Early in 1929, when Haralan was twenty-two years old, he left Bulgaria to prepare for a life of Christian service. He attended Bible institutes in both Poland and England. The Lord increased his knowledge and also gave him a helpmeet who bore the appropriate name of Ruth. They married in 1937. A Swedish native, Ruth was moved to say when Haralan asked her to marry and accompany him to his native Bulgaria, “Haralan, wherever you go, I go also.” The years that followed were a blessing for Haralan and Ruth as well as for Bulgaria. Haralan had the freedom to preach and evangelize across the land. During the Second World War, however, preaching became dangerous, and after the war it became twice as dangerous. Hard on the heels of the German Nazis, the Communists took over. Religious freedom became a thing of the past. Puppet pastors were trained, pastors who preached communism instead of Christ crucified. Those who refused to preach communism were slandered, arrested, and replaced. Haralan Popov was one such pastor who refused. So his arrest in the early morning hours of July 1948 came as no surprise to him, no surprise at all.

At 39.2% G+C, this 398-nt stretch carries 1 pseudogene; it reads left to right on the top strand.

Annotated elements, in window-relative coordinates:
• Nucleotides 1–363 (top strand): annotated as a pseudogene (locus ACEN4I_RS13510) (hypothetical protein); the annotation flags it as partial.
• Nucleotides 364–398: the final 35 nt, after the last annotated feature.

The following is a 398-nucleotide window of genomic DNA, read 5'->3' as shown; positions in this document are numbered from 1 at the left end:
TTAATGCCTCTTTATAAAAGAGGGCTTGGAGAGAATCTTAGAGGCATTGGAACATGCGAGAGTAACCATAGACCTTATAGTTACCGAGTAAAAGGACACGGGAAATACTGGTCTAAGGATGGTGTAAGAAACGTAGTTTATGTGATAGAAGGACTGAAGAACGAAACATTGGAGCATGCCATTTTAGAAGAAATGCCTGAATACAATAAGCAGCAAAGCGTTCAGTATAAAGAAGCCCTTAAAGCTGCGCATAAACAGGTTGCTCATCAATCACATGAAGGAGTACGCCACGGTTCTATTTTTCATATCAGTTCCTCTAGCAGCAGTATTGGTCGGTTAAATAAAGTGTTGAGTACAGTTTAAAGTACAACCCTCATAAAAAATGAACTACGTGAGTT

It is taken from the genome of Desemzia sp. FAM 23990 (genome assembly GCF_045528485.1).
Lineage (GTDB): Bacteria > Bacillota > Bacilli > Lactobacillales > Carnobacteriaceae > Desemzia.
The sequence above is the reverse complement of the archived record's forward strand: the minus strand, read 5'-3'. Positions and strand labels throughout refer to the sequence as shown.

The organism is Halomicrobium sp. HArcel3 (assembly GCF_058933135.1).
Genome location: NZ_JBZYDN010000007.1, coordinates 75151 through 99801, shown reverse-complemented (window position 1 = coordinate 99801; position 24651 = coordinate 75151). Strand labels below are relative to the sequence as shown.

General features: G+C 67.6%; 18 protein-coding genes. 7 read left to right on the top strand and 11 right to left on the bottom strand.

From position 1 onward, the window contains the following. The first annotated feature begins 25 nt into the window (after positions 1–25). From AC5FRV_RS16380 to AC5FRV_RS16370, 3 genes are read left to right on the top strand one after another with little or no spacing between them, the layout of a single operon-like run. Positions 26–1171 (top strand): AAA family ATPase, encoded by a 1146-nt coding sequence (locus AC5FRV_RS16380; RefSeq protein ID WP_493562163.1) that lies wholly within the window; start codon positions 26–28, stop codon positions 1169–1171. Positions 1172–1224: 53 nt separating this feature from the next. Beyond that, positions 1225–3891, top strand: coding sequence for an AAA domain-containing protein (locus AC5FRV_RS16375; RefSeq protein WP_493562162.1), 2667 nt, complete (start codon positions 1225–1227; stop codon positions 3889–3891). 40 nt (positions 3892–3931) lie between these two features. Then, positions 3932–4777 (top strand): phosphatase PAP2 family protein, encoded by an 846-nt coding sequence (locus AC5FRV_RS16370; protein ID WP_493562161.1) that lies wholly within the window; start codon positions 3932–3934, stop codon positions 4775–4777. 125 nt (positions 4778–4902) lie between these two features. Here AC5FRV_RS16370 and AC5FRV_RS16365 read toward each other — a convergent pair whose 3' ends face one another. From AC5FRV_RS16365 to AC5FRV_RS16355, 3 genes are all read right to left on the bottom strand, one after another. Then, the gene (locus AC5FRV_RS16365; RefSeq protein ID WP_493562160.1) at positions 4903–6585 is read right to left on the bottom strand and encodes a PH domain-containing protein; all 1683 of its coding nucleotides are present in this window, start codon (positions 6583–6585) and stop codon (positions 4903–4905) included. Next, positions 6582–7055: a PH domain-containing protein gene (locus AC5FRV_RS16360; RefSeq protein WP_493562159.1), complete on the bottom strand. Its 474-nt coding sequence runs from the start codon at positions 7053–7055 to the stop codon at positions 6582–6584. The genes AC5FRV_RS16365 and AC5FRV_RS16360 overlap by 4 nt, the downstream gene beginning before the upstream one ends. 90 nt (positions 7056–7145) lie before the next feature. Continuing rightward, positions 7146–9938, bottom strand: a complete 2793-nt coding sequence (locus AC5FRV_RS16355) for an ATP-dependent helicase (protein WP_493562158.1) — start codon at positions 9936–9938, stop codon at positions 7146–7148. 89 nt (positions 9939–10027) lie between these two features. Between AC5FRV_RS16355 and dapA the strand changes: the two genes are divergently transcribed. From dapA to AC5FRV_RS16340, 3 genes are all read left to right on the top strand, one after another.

From his home, Haralan was taken to the secret police headquarters. For the next five months these headquarters became his home. At night he was taken from his cell to an interrogation chamber and was forced to stand facing a wall. Behind him interrogators continually asked him to deny his faith. He had to stand stock-still. If he so much as blinked an eye, he was beaten. During the day he was prevented from sleeping and was put on a starvation diet. After ten days of beatings, Haralan, upon passing a window, saw his image reflected. He later wrote that he saw “a horrible, emaciated figure, legs swollen, eyes like empty holes in the head, with a long beard covered with dried blood from cracked and bleeding lips. In that moment of total, crushing hopelessness I heard a voice as clear and distinct as any voice I have ever heard in my life. It said, ‘I will never leave you nor forsake you.’ The presence of God filled the punishment cell and enveloped me in a divine warmth, infusing strength into the shell that was my body.”*